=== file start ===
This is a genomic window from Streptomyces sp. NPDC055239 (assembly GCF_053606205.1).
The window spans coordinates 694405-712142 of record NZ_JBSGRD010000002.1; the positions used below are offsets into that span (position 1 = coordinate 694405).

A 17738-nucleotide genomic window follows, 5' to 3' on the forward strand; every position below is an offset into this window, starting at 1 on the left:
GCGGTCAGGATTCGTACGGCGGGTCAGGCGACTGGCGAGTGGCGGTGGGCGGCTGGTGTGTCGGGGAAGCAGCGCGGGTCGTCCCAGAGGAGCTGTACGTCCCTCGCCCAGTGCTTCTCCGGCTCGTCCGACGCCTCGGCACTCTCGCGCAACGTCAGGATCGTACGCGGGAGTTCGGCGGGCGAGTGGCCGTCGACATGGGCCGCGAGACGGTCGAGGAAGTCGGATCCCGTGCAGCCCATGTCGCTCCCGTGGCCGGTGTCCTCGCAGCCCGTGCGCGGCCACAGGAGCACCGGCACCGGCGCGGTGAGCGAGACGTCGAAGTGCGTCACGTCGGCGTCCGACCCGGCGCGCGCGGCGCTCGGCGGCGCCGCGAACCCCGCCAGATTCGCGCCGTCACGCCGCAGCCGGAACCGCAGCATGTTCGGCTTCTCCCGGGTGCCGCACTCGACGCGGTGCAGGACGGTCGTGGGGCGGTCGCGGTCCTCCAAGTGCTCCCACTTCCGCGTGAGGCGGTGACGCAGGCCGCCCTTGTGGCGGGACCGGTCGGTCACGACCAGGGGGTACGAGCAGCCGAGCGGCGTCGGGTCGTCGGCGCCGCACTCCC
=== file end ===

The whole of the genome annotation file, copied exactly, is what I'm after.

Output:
This is a genomic window from Streptomyces sp. NPDC055239 (assembly GCF_053606205.1).
The window spans coordinates 694405-712142 of record NZ_JBSGRD010000002.1; the positions used below are offsets into that span (position 1 = coordinate 694405).

A 17738-nucleotide genomic window follows, 5' to 3' on the forward strand; every position below is an offset into this window, starting at 1 on the left:
GCGGTCAGGATTCGTACGGCGGGTCAGGCGACTGGCGAGTGGCGGTGGGCGGCTGGTGTGTCGGGGAAGCAGCGCGGGTCGTCCCAGAGGAGCTGTACGTCCCTCGCCCAGTGCTTCTCCGGCTCGTCCGACGCCTCGGCACTCTCGCGCAACGTCAGGATCGTACGCGGGAGTTCGGCGGGCGAGTGGCCGTCGACATGGGCCGCGAGACGGTCGAGGAAGTCGGATCCCGTGCAGCCCATGTCGCTCCCGTGGCCGGTGTCCTCGCAGCCCGTGCGCGGCCACAGGAGCACCGGCACCGGCGCGGTGAGCGAGACGTCGAAGTGCGTCACGTCGGCGTCCGACCCGGCGCGCGCGGCGCTCGGCGGCGCCGCGAACCCCGCCAGATTCGCGCCGTCACGCCGCAGCCGGAACCGCAGCATGTTCGGCTTCTCCCGGGTGCCGCACTCGACGCGGTGCAGGACGGTCGTGGGGCGGTCGCGGTCCTCCAAGTGCTCCCACTTCCGCGTGAGGCGGTGACGCAGGCCGCCCTTGTGGCGGGACCGGTCGGTCACGACCAGGGGGTACGAGCAGCCGAGCGGCGTCGGGTCGTCGGCGCCGCACTCCC